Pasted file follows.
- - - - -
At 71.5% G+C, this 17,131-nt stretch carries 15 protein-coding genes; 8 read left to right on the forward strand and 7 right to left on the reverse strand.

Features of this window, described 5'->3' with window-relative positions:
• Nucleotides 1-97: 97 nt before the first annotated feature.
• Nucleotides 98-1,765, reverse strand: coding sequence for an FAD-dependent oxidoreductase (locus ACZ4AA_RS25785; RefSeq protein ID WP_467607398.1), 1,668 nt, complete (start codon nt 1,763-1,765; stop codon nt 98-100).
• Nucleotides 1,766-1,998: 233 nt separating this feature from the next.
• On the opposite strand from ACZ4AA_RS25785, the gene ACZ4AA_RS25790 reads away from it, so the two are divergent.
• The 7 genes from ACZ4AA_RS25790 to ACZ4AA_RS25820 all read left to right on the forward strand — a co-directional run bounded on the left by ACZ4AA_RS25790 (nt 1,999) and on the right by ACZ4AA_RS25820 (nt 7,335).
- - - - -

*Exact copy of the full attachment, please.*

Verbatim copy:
At 71.5% G+C, this 17,131-nt stretch carries 15 protein-coding genes; 8 read left to right on the forward strand and 7 right to left on the reverse strand.

Features of this window, described 5'->3' with window-relative positions:
• Nucleotides 1-97: 97 nt before the first annotated feature.
• Nucleotides 98-1,765, reverse strand: coding sequence for an FAD-dependent oxidoreductase (locus ACZ4AA_RS25785; RefSeq protein ID WP_467607398.1), 1,668 nt, complete (start codon nt 1,763-1,765; stop codon nt 98-100).
• Nucleotides 1,766-1,998: 233 nt separating this feature from the next.
• On the opposite strand from ACZ4AA_RS25785, the gene ACZ4AA_RS25790 reads away from it, so the two are divergent.
• The 7 genes from ACZ4AA_RS25790 to ACZ4AA_RS25820 all read left to right on the forward strand — a co-directional run bounded on the left by ACZ4AA_RS25790 (nt 1,999) and on the right by ACZ4AA_RS25820 (nt 7,335).